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Market rally enters “Show Me” phase

January 16, 2017

ralph-coleby Ralph Cole, CFA
Executive Vice President of Research
Ferguson Wellman,
A leading Oregon financial firm
January 13th — After rallying into the end of 2016, both interest rates and the stock market took a little breather this week. The S&P 500 finished the week basically flat, while the yield on the U.S. 10-year Treasury finished at a 2.40 percent. A quiet week as we head into earnings season.

Getting Ahead of Ourselves

Part of our theme for 2017 is that the market rallied a great deal at the end of last year in anticipation of economic growth that would occur in the near future. As such, we have pulled forward returns before we’ve seen actual improvement in earnings and growth. There was no place where this was more apparent than the financial sector the S&P bank index was up 23 percent between November 8 and year end. Today, several of the biggest banks announced fourth quarter earnings, and despite relatively upbeat reports, the stocks didn’t move much.

Specifically, Bank of America, PNC Financial Services, JPMorgan Chase and Wells Fargo all reported earnings this morning. It appears that the benefits from higher interest rates are starting to show up in bank earnings as banks have been able to raise what they charge on loans faster than they have raised what they are paying depositors. Also, continued strength in the economy is allowing for additional reserve releases (credit quality remains very strong). One area of weakness with the recent rise in interest rates has been the mortgage business, with refinancing activity dropping dramatically.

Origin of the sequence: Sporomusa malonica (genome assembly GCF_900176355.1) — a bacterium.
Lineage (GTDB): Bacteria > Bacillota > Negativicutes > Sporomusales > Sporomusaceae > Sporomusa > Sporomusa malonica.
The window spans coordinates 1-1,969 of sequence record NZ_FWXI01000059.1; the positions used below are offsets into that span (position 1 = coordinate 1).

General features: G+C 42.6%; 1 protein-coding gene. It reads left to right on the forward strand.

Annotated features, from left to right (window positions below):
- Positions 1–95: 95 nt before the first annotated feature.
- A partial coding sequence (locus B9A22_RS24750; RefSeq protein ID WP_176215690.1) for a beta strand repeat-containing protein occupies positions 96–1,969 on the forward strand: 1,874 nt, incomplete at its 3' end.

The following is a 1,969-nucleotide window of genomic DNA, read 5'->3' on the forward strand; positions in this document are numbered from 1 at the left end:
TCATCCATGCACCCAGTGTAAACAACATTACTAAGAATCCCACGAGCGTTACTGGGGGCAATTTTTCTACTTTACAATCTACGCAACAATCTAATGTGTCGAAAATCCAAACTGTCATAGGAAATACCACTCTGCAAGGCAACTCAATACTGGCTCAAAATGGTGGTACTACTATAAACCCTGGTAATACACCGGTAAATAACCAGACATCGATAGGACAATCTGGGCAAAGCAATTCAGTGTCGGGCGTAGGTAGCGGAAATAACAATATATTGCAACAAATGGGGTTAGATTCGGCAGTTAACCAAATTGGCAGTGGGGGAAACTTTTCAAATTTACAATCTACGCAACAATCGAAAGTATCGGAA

We think we are moving into the “show me” phase of the recent market rally. By that, we mean that companies will need to justify the recent moves in their stock prices. Not necessarily with strong fourth quarter earnings, but with an improved outlook for 2017 sales and earnings.

A Bi-Partisan Issue

Many expected that Hillary Clinton would be critical of the drug industry, but it now appears that both presidential candidates believe that drug prices are too high. Donald Trump held a press conference this week to highlight some of the priorities for his administration and he put the pharmaceutical industry on watch with his line, “drug companies are getting away with murder.” It remains to be seen what affect the Trump administration’s health plan will have on drug prices over the long-term, but we know that at present there is substantial “headline risk” associated with the sector. We continue to see value in healthcare stocks, but it may take time to realize that value.

Takeaways for the Week

· Lots of good news is already imbedded in current stock prices

· The new administration intends to make good on some of their populist rhetoric

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